ERIC Number: ED250949
Record Type: RIE
Publication Date: 1982-Jul
Reference Count: 0
Language and Mind: A "Whorfian" Folk Theory in United States Language Law. Sociolinguistic Working Paper Number 93.
A folk theory of the effect of language on thought underlies decisions made in U.S. courts regarding language law. Previous work on folk theory has shown an internal structuring by which a premise entails subsequent terms, consistent within the framework of the folk theory's logic. An analysis of metapragmatic statements in U.S. case law materials reveals a crudely "Whorfian" premise from which a common folk theory of language builds. This theory, evident in judges' decisions and dissents, predicates the ability to understand U.S. political concepts on fluency in English. Because becoming a citizen requires comprehension of these political concepts, the folk theory links identity as a U.S. citizen with the ability to speak the English language. The appearance of a Whorfian premise in this folk theory also lends support to the suggestion by cognitive anthropologists that scientific theories are typically systematized adaptations of folk theories. (Author)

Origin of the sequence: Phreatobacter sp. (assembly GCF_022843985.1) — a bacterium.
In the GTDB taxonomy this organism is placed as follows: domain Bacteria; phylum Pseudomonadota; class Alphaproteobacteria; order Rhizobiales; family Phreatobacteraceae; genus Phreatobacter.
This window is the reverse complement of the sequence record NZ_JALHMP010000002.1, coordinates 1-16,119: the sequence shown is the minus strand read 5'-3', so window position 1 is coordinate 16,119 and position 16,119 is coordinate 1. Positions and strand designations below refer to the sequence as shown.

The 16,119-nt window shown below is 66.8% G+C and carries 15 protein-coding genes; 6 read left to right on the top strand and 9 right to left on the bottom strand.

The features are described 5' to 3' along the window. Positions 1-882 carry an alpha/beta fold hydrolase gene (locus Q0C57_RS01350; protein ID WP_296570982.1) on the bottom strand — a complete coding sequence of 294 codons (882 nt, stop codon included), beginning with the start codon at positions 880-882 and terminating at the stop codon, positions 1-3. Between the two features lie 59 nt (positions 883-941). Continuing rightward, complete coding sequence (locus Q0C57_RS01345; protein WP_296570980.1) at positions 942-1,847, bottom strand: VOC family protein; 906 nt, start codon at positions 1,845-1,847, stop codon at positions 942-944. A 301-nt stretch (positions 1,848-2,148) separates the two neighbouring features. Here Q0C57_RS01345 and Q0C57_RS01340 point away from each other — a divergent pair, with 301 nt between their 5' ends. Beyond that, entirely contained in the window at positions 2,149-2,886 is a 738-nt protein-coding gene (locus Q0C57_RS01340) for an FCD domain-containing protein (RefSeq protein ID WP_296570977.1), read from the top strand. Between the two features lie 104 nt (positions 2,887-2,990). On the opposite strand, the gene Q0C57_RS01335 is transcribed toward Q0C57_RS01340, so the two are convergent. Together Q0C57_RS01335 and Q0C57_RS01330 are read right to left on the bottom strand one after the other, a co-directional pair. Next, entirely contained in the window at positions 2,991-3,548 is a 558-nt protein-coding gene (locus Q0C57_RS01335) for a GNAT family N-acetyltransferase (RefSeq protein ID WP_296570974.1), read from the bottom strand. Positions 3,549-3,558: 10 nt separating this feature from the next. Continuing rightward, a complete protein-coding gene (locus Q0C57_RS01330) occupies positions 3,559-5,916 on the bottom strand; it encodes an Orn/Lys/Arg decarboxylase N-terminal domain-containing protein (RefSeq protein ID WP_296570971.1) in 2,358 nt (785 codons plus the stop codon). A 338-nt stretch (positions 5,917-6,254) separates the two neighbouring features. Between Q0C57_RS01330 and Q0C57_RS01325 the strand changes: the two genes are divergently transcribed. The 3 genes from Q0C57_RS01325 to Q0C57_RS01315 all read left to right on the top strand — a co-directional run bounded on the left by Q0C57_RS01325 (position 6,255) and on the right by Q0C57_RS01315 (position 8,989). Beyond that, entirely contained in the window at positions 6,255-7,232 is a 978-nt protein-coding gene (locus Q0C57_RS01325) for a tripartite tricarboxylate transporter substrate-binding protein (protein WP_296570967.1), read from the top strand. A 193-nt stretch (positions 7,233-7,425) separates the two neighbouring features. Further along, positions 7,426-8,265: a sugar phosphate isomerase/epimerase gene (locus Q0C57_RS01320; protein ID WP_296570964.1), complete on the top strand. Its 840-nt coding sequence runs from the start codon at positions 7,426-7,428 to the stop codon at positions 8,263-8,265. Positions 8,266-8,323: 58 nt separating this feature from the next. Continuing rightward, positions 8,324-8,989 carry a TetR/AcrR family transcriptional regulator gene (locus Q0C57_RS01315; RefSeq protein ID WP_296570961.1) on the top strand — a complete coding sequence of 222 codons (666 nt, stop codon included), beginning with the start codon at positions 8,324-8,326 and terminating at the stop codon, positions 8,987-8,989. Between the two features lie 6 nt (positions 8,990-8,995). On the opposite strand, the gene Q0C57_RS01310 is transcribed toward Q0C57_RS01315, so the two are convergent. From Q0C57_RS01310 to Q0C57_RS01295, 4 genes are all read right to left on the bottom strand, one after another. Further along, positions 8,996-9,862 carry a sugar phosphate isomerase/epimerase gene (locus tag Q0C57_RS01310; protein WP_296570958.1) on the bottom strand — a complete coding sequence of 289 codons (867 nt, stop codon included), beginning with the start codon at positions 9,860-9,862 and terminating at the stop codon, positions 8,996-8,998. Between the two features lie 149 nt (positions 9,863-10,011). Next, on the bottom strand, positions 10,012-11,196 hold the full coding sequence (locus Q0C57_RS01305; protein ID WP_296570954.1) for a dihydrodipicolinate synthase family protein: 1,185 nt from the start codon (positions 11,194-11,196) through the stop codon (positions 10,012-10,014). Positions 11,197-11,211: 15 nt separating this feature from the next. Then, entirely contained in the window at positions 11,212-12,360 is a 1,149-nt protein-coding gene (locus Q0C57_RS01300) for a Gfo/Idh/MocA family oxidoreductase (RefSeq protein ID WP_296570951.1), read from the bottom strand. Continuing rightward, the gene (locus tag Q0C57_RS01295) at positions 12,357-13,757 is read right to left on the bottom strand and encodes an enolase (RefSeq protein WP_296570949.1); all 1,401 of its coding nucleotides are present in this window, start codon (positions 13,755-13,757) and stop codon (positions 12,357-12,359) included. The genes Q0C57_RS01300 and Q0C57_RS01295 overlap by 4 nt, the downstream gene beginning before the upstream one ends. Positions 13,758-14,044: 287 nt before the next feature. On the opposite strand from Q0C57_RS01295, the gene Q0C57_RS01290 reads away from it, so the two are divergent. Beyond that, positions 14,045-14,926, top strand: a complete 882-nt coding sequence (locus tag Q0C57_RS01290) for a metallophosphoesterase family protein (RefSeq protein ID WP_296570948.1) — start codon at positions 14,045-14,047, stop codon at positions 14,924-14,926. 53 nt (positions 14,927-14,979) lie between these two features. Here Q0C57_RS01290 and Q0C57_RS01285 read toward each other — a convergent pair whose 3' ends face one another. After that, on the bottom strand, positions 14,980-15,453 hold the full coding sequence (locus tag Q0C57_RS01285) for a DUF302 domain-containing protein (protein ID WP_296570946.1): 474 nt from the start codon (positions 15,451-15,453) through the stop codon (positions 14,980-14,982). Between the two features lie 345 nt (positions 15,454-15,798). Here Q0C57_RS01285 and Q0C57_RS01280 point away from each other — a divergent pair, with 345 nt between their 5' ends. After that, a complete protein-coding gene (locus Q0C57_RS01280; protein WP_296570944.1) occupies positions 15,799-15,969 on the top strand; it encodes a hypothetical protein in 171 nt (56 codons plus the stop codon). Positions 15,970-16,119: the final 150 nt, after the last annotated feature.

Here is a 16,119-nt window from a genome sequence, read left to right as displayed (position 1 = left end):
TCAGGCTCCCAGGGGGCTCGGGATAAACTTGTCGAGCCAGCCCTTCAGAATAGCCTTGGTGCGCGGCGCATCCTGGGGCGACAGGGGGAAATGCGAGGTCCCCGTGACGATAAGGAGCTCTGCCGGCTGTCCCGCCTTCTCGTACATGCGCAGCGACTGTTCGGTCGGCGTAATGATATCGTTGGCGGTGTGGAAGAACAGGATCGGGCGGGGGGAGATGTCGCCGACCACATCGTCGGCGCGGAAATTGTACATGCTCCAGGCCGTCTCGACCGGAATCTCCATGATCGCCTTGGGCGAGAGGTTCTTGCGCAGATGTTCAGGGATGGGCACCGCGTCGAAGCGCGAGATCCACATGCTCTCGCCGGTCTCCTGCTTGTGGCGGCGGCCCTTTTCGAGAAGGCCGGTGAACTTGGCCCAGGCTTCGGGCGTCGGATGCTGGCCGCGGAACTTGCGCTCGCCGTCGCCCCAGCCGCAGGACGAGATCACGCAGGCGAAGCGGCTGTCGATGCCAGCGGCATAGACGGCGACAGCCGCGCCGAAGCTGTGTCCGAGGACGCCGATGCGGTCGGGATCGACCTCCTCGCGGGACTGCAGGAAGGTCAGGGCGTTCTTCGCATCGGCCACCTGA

Descriptors: Acculturation, Citizenship, Comprehension, Court Litigation, English (Second Language), Language Fluency, Language Role, Laws, Legal Problems, Linguistic Theory, Political Socialization, Psycholinguistics, Scientific Concepts, Sociolinguistics
Southwest Educational Development Laboratory, 211 East 7th St., Austin, TX 78701.
Publication Type: Reports - Research
Education Level: N/A
Sponsor: National Inst. of Education (ED), Washington, DC.
Authoring Institution: Southwest Educational Development Lab., Austin, TX.
Note: For other titles in this series, see FL 014 699-705.